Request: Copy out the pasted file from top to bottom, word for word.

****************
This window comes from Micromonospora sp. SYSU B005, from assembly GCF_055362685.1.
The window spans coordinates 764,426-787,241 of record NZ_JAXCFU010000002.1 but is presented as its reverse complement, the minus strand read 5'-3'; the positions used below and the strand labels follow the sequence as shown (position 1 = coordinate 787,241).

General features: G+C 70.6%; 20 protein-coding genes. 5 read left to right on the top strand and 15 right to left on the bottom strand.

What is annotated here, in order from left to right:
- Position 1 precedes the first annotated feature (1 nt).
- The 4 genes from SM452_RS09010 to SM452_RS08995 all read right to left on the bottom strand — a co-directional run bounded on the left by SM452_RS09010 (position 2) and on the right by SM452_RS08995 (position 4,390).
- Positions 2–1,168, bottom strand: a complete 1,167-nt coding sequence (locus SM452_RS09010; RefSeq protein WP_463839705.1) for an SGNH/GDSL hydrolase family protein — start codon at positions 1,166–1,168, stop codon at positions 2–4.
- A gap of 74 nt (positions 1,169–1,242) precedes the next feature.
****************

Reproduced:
This window comes from Micromonospora sp. SYSU B005, from assembly GCF_055362685.1.
The window spans coordinates 764,426-787,241 of record NZ_JAXCFU010000002.1 but is presented as its reverse complement, the minus strand read 5'-3'; the positions used below and the strand labels follow the sequence as shown (position 1 = coordinate 787,241).

General features: G+C 70.6%; 20 protein-coding genes. 5 read left to right on the top strand and 15 right to left on the bottom strand.

What is annotated here, in order from left to right:
- Position 1 precedes the first annotated feature (1 nt).
- The 4 genes from SM452_RS09010 to SM452_RS08995 all read right to left on the bottom strand — a co-directional run bounded on the left by SM452_RS09010 (position 2) and on the right by SM452_RS08995 (position 4,390).
- Positions 2–1,168, bottom strand: a complete 1,167-nt coding sequence (locus SM452_RS09010; RefSeq protein WP_463839705.1) for an SGNH/GDSL hydrolase family protein — start codon at positions 1,166–1,168, stop codon at positions 2–4.
- A gap of 74 nt (positions 1,169–1,242) precedes the next feature.